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In 1977 we hired our first narrowboat from Anglo Welsh at Market Harborough.From that moment our destiny was set. In 2006 we finally purchased our own brand new 57' narrowboat which we named 'Free Spirit'. Our aim is to travel the length and breadth of all the navigable rivers and canals of the UK. This will be our story as it unfolds.

Monday, 4 April 2016

And for the third time!!! Spring cruise part 2

So.....  to continue where I left off yesterday. We all followed Dave, over a busy road and onto the Common. Here he told us that in days gone by 7 short canals leading to various foundry's all branched off the Bradley Arm.

All gathered eager to here the facts.
Dave's talk was very informative but my memory not being what it once was, I've forgotten some of what he said so I found several articles on internet from the IWA and BCNS

When the The Bradley Canal is restored it will recreate a 1.5 mile link on the BCN between the Walsall Canal and the New Main Line.

 Other than dealing with a road bridge at the top, there are no major obstacles to restoration.
The restoration will not just be a navigation route, but also (and more importantly for users other than boaters) be a wildlife corridor and part of the regeneration of the area.

 The lower locks will be particularly easy to restore – they were refurbished before being filled in to protect the chambers.  All that is needed is to dig them out, and fit gates.

Looking down the yet to be restored Bradley Flight

This is part of one of the locks. They are sure that most of the stonework in the chamber is still intact and could easily be restored.

Filled in bridge 'ole. Bridge will need to be replaced and the road straightened.

Even in this flight the compulsory shopping trolley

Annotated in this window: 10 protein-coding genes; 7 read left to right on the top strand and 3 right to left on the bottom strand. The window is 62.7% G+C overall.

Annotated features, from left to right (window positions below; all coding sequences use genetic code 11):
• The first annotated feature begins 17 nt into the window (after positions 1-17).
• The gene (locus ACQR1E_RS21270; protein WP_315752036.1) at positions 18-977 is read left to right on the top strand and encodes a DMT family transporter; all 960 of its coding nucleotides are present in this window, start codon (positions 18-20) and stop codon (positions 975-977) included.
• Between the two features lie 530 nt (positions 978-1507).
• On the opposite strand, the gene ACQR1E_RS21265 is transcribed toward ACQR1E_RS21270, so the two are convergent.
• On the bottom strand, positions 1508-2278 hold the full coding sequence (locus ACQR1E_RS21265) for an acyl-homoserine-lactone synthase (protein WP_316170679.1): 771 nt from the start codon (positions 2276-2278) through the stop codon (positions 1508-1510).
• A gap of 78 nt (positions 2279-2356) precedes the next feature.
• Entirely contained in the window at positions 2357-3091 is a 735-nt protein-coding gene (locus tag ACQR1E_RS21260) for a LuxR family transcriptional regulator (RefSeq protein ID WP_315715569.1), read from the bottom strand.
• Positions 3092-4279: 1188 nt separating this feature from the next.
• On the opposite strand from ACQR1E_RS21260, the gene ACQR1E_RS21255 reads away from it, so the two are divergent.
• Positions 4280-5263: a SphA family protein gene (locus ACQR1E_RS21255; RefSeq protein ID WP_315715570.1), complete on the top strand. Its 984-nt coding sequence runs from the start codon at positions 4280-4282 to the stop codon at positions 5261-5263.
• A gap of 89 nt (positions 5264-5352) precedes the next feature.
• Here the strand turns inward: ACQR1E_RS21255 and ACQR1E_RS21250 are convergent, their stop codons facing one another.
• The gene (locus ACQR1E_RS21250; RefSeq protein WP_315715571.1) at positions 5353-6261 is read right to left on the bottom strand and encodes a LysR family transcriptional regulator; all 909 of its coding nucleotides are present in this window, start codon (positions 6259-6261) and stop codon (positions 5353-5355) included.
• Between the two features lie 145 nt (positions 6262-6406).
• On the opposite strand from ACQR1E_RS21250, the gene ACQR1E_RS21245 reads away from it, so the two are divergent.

One lock has already been restored but then filled in to protect the walls and to stop people from falling in! It was here that Brenda (organiser of the trip) had phoned in desperation to ask why no one had returned. Boaters were waiting to leave!
 Arriving back we found the boats next to us had already claimed their passengers and were on their way to Tipton. Just us, a hire boat and 4 working boats left. Dove was first away and struggled to wind. Using poles and a massive amount of forward and reverse, he made it followed by Swallow who also had a bit of trouble.  It was our turn next and although we are only 57foot, the wind did it's best to stop us. By the time we got round  Saltaire, the longest working boat at a tad over 72ft, was ready and showed us all how it was done. Last came Hadar. Jo told me later that typically they did the perfect manoeuvrer and no one around to to see how well it had been done. So with us all finally on our way we were then held up at every bridge 'ole on the Wednesbury Arm due to Swallow collecting no end of rubbish round the prop.

And again

And yet again.
Time was by now marching on. Our guests were happy enough enjoying the passage back sitting in the well deck enjoying the late afternoon sun. For us though, with a meal at the Gongoozler booked for 7pm and knowing we had at least a 20 minute walk to the place once back at Tipton, we were getting concerned. Then one of the boats in front stopped to allow an oncoming boat through the tunnel. Not sure why as it was a two way passage but yet another hold up.

By 6.10pm we made it back to Tipton. Having dropped off our passengers it was then a hasty wash and change and a march to the Black Country Museum to the new Dudley Canal Trust visitor centre and restaurant. Here we met up with Jo and Keith who also had  to get a wiggle on being one of the last to arrive back at Tipton.

Black Country Museum with the new Dudley Trust visitor centre on the left.

Thanks to Brian (Nb Harnser) for taking the photo. From L to R Me, Ian, Jo and Keith. (Nb Hadar)

The sunny and warm weather brought out some early caterpillars.

Horses on the common
And the warm weather also brought out the ladybirds and spiders

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